Category: Executive Career Management & Executive Jobs (page 2 of 16)
I never say this, but I will today: I sure wish I invented a smart doorbell maker!
Oh and also AngelList says that First Round Capital says the future is women. From AngelList:
In the first two months of 2018, First Round Capital had 3 billion-dollar+ exits. It’s only March. As early investors in Uber, the venture capital firm was able to sell 40% of their shares to SoftBank back in January (netting approximately $800M). Last month, it was announced that pharmaceutical giant Roche is acquiring Flatiron Health for $1.9B, and less than two weeks after, Amazon acquired the smart doorbell maker Ring for $1.2B. First Round was an early investor in both.
First Search, First Round’s search engine for the best tactical startup advice, was also nominated for the Product of the Year Golden Kitty Award a few weeks back. It’s been a good start of the year for First Round.
The first thing you see when walking into First Round’s San Francisco office is a poster on the wall: The future is female founders.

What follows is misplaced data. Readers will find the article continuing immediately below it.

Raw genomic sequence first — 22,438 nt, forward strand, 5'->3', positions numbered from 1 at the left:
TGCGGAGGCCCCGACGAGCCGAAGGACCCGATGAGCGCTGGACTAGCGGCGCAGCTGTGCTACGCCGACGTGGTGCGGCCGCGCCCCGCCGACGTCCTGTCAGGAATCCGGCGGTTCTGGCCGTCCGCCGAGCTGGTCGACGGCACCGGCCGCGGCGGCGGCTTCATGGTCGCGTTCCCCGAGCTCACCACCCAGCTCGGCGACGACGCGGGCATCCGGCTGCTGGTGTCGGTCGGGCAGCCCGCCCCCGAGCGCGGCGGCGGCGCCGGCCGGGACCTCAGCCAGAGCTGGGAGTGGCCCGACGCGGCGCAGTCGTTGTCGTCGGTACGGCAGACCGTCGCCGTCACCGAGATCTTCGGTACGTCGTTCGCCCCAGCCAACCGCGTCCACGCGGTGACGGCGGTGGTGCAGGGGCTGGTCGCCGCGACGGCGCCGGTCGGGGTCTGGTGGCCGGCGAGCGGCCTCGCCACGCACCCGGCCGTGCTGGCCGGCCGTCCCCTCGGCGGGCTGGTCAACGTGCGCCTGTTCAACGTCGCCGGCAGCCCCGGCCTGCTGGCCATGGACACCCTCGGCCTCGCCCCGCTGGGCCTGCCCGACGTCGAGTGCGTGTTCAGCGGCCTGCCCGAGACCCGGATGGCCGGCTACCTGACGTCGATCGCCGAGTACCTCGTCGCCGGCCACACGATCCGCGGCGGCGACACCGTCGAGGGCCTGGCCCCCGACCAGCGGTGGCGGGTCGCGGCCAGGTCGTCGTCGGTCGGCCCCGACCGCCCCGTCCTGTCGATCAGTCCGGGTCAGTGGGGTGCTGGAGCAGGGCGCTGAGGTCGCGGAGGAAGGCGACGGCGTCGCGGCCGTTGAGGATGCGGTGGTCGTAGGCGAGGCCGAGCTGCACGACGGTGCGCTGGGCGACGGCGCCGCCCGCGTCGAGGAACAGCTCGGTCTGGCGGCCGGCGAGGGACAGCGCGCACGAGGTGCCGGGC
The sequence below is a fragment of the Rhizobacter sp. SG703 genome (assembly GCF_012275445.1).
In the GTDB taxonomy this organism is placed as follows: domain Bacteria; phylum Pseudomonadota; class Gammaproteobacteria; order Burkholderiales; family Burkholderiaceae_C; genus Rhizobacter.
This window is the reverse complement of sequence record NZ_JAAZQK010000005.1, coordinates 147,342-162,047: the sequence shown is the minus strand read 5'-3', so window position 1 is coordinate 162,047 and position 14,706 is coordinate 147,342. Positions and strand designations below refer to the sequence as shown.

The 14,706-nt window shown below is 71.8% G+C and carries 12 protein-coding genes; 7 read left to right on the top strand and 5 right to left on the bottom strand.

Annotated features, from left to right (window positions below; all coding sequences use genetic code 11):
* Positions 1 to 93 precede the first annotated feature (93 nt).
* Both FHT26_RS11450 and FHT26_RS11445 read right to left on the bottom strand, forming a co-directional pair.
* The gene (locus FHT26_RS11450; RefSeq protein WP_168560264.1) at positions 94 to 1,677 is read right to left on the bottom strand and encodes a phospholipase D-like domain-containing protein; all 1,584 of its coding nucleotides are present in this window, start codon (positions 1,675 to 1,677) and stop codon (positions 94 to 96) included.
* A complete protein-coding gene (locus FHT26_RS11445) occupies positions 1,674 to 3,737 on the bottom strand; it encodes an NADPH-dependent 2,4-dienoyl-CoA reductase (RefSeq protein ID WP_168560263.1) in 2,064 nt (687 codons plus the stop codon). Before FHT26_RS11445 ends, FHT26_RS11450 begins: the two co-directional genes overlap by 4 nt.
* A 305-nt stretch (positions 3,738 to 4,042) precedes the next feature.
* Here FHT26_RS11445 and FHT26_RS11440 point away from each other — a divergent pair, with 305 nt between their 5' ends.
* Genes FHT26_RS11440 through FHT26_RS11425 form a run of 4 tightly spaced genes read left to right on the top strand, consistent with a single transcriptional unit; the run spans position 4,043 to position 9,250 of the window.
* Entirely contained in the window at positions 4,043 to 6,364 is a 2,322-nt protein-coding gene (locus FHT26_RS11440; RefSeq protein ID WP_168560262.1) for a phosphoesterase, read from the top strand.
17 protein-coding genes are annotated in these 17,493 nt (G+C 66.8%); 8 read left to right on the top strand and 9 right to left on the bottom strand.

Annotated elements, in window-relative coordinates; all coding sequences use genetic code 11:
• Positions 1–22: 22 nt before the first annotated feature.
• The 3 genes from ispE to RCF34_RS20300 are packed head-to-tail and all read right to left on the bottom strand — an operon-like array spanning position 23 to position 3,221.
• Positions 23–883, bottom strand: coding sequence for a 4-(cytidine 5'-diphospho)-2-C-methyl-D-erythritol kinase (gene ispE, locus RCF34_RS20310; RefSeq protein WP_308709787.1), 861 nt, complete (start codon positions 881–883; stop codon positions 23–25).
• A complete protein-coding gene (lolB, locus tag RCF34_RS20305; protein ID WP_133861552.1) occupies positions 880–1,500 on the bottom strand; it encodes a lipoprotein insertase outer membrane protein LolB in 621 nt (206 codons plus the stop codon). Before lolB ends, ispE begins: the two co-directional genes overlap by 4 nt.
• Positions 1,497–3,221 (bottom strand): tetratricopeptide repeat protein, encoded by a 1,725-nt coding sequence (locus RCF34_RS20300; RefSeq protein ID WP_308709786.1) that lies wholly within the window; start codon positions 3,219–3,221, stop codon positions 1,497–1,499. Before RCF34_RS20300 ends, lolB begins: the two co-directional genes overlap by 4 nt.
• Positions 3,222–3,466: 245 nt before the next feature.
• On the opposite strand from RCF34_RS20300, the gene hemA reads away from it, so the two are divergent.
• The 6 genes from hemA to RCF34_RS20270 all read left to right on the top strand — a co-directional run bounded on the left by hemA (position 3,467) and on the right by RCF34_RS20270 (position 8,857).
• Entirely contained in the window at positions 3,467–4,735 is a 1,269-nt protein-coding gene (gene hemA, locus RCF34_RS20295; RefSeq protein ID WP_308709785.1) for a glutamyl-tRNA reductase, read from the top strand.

Yet still less than 2.19% of all venture capital funding goes to female-led startups. In honor of International Women’s Day, here are 20 Female Founded Startups to Join in 2018 that are growing quickly and hiring. For more, we created an ever-growing list of over 1,300 startups founded by female founders. Check it out.
Here is a really interesting article I wanted to share with you outlining a successful track to the CEO seat. Some great insight here on adopting turnarounds, taking risks and stepping sideways. Check out HBR’s, The Fastest Path to the CEO Job, According to a 10-Year Study.
What do healthcare, medical marijuana and e-commerce have in common?
They are all listed as one of the best industries in which to start a small business. For more, read The 5 Best Industries for Starting a Business.
The majority of our executive resume clients share that they are able to end their job searches soon after we create their executive resumes. Why? Well, there are three rules we always apply that benefit every one of our CXO clients:
- The second rule is that we create visually stimulating and well-organized executive resumes that are easy to digest and provide fundamental context (scale, scope, and alignment) at the cursory glance.
- And third, we frontload and highlight the metric-driven results you achieve vs. what you do (a weaker position). This clearly establishes your leadership in the minds of your reader.
In the example below, we applied these three principals for this Chief Marketing Officer of Fortune 500 Companies. We then added some rocket fuel to her existing search strategies by conducting an executive recruiter distribution for her, while introducing her to executive recruiters in her area of expertise.